08222017Tue
Last updateMon, 21 Aug 2017 7pm

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Mid-America Business Conditions Index Highest in Six Years

The June Creighton University Mid-America Business Conditions Index, a leading economic indicator for a nine-state region stretching from Arkansas to North Dakota, jumped to its highest level in more than six years, according the latest monthly survey results.

The Business Conditions Index, which ranges between 0 and 100, soared to 62.3 from May’s solid 55.5. This is the seventh straight month the index has remained above growth neutral pointing to strong growth for the region over the next 3 to 6 months. Looking ahead six months, economic optimism, as captured by the June business confidence index, advanced to a robust 67.5 from 61.4 in May. 


ISM: U.S. Manufacturing at Highest Level Since Aug. 2014

Manufacturing expanded in June as the PMI registered 57.8%, an increase of 2.9% from the May reading of 54.9% and its highest level since August 2014, when it registered 57.9%. This indicates growth in manufacturing for the 10th consecutive month. The June PMI also indicated growth for the 97th consecutive month in the overall economy.

“Comments from the panel generally reflect expanding business conditions; with new orders, production, employment, backlog and exports all growing in June compared to May and with supplier deliveries and inventories struggling to keep up with the production pace,” said Timothy R. Fiore, CPSM, C.P.M., chair of the Institute for Supply Management (ISM) manufacturing business survey committee.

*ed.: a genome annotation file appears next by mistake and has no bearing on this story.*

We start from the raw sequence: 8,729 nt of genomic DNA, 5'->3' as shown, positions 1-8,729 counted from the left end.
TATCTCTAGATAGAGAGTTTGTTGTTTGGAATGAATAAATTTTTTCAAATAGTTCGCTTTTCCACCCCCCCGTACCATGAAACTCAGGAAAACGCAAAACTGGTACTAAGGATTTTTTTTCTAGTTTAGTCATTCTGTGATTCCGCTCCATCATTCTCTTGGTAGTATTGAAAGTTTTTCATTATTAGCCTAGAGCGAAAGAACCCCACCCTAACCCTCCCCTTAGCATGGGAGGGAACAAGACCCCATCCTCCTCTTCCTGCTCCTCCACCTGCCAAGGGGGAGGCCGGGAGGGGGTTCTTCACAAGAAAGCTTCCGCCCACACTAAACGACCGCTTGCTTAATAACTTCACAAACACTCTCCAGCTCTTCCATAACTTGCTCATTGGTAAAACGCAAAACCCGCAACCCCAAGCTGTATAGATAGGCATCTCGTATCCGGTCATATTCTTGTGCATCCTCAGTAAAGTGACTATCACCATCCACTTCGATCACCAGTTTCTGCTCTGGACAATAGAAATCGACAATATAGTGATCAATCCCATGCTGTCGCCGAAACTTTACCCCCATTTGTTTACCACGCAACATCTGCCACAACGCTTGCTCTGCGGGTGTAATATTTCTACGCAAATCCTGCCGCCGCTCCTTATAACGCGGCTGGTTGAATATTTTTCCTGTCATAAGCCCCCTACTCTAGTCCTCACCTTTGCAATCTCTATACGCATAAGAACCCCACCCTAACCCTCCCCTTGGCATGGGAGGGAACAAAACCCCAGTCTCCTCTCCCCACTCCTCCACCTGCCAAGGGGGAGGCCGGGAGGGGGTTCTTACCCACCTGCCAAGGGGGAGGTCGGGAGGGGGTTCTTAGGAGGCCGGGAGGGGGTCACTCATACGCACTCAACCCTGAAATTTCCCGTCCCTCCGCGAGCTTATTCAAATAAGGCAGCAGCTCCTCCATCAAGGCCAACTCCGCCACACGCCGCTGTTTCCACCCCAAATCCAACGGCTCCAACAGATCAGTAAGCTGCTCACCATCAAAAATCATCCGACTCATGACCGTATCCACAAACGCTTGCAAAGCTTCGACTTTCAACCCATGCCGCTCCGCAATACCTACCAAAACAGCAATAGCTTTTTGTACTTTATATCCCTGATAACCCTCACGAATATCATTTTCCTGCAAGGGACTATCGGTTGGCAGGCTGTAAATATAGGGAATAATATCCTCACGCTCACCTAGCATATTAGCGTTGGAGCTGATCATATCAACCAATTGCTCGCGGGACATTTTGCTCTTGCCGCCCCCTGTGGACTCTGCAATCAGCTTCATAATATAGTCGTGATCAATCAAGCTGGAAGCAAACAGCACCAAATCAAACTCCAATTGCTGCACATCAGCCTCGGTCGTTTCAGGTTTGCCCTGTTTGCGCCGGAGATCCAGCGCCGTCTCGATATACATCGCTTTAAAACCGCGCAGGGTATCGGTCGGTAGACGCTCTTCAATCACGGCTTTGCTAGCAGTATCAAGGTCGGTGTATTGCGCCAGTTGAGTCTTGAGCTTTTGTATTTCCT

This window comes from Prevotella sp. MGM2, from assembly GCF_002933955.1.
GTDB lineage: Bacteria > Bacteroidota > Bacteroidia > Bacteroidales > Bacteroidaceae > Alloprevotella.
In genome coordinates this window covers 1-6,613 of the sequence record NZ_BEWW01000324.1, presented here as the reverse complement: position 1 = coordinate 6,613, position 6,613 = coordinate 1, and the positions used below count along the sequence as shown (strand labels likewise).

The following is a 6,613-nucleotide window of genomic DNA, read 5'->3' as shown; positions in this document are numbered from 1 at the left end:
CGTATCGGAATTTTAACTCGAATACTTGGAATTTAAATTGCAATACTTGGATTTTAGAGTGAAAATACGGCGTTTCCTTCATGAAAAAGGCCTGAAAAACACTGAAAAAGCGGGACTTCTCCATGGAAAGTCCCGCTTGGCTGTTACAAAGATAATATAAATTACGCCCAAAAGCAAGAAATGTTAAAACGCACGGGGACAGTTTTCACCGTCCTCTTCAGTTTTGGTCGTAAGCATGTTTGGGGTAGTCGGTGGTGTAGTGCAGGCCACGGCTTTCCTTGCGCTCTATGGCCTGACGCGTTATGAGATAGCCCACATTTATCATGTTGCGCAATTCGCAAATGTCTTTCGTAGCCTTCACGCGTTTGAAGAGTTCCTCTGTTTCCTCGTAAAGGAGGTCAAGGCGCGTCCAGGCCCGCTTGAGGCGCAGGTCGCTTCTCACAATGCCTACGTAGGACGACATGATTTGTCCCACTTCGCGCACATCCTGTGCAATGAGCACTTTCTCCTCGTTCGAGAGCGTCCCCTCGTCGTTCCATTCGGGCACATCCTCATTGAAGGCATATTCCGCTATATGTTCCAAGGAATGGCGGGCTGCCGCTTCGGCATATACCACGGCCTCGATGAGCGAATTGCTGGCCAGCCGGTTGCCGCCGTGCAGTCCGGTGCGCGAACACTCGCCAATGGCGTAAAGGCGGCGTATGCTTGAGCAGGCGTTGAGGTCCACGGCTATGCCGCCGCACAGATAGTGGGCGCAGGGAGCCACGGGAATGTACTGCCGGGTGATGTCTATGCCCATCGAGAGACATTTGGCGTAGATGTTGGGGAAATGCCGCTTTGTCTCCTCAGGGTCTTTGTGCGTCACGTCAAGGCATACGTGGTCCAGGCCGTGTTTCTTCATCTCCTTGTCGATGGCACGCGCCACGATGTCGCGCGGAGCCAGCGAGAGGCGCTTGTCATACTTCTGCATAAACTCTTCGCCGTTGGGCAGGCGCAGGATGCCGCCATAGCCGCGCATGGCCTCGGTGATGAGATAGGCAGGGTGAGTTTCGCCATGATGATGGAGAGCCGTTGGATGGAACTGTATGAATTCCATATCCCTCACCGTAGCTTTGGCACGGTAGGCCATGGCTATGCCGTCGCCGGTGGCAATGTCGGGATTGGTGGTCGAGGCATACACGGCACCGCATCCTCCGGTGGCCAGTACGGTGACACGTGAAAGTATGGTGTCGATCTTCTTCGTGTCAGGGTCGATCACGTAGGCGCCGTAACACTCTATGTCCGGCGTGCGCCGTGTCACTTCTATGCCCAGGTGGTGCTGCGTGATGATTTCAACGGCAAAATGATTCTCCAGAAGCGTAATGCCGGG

First Quarter GDP Revised Up to 1.4%

Real gross domestic product (GDP) in the U.S. increased at an annual rate of 1.4% in the first quarter of 2017, according to the latest estimate released by the Department of Commerce. In the fourth quarter of 2016, real GDP increased 2.1%.

The GDP estimate released now is based on more complete source data than were available for the last estimate, 1.2%, issued last month. In the original estimate, GDP was reported to have grown 0.7% in the first quarter. With this latest estimate for the first quarter, personal consumption expenditures (PCE) and exports increased more than previously estimated, but the general picture of economic growth remains the same.

IMF Lowers Forecast for U.S. Growth to 2.1%

According to the newest forecast from the International Monetary Fund (IMF), growth in the U.S. is expected to rise 2.1% both this year and next, driven by continued solid consumption growth and a cyclical rebound in private investment. In its last forecast the IMF predicted 2.3% growth this year and 2.5% growth for 2018.

“The world’s biggest economy will probably have a hard time hitting Trump’s target of 3 percent annual growth as it’s faced with problems ranging from an aging population to low productivity growth, and with a labor market already back at full employment,” Bloomberg reports

U.S. Durable Goods Orders Fell the Most in 18 Months

New orders for manufactured durable goods in May decreased $2.5 billion or 1.1% to $228.2 billion, the U.S. Department of Commerce announced. This decrease, down two consecutive months, followed a 0.9% April decrease. Excluding transportation, new orders increased 0.1%. Excluding defense, new orders decreased 0.6%. Transportation equipment, also down two consecutive months, drove the decrease, $2.7 billion or 3.4% to $75.4 billion.

“Demand for long-lasting U.S. factory goods fell by the most in 18 months, and a key category that tracks business investment also slipped, evidence that manufacturing output is barely growing,” the Associated Press reports

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